Riley County’s cumulative COVID-19 case count has been flat for the past few weeks — an encouraging sign that social distancing restrictions are working — but as more businesses start to reopen, health precautions and recommendations will be key keeping it that way, officials said Friday.
Since the first county case was reported at the end of March, the Riley County Health Department has reported 60 total confirmed cases of the disease. But since the beginning of May, only 11 new cases have been confirmed, even as testing capacity ramps up.
“We’ve done a great job of social distancing in this community,” public health officer Julie Gibbs said.
The health department also keeps track of the percentage of positive cases compared to total testing on a weekly basis, and that figure has gone down from over 10% a month ago to around 1% this week.
Gov. Laura Kelly on Thursday eased on the state’s plan to reopen the university as new COVID-19 cases around the state haven’t slowed as much as initially hoped. Under the new phase 1.5, places like barbershops, salons, tattoo parlors, gyms and fitness centers will be allowed to reopen Monday with proper health precautions in place. Bars and night clubs remain closed through at least the end of the month, as well as sports venues and public swimming pools.
On Friday, Gibbs issued a supplementary local health order, which keeps in place some restrictions on county businesses. Restaurants must still close by 10 p.m. to differentiate them from bars, Gibbs said, although the order lifts the county’s restriction capping daycares to 10 children.
Additionally, county government offices will start to open to the public Monday with proper social distancing precautions and appointment-based operations.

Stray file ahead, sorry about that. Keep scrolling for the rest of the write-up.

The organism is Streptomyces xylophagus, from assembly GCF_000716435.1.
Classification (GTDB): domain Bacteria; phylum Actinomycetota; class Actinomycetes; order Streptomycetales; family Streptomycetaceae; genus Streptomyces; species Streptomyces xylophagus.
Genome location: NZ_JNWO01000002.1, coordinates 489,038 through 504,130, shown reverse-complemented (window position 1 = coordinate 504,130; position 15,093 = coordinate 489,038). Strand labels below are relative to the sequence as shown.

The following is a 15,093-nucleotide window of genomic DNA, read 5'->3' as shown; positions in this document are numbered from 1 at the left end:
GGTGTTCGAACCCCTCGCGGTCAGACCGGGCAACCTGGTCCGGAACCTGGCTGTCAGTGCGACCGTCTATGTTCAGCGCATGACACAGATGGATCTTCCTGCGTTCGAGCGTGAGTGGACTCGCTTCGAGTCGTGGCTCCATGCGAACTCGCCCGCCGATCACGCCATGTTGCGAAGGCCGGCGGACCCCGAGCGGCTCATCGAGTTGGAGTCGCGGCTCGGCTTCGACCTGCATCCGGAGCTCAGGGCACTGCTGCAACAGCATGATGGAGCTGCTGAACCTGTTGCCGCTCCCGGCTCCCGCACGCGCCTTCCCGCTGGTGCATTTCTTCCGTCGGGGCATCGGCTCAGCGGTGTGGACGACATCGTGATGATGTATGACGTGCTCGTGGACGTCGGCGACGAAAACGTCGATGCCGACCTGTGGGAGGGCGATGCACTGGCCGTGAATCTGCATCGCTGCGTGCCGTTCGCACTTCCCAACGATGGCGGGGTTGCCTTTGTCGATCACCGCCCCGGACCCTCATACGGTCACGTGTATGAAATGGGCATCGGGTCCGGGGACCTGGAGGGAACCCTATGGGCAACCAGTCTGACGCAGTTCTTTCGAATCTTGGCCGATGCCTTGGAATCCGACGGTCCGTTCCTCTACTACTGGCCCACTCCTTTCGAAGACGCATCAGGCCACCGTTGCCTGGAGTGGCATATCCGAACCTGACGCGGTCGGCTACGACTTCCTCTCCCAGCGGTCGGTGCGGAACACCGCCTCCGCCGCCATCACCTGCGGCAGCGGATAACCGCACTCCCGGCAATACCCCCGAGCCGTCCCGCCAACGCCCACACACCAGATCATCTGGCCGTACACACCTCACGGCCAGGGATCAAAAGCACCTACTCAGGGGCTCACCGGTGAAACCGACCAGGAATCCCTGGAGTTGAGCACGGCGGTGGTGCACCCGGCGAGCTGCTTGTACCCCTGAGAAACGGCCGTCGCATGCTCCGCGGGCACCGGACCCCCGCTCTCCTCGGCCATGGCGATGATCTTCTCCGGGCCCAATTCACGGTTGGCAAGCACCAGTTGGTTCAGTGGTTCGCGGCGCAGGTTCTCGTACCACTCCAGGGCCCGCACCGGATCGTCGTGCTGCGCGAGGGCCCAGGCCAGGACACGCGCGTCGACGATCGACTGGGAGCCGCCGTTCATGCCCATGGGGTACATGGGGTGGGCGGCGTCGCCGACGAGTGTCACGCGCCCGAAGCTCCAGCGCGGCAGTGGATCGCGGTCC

Bob Copple, Ascension Via Christi president and co-chair of the Manhattan Area Recovery Task Force, said the community has done a good job in keeping the COVID-19 curve flat over the past few weeks.
“The thing we want to keep an eye on and watch for is — we’ve seen this in other localities and countries, where they’ve flattened the curve,” he said. “But as changes were made, COVID accelerated again. There are also examples of people making community changes with restrictions, and it’s staying flat. That’s obviously where we want to be in our situation. So far, we’re seeing that, it’s just a matter of watching it.”
He cautioned that the community still faces many of the same health risks it did at the beginning of the pandemic, especially if the disease were to flare up again.
“We’re just a little bit lucky in that we don’t have any current large clusters or outbreaks in the immediate community,” he said. “That gives you reassurance, that it’s a bit safer to do things and be out around other people again. We certainly encourage maintaining six feet, social distancing, wearing masks — that’s what our advice is, and those things make it safer, but the risks are still the same.”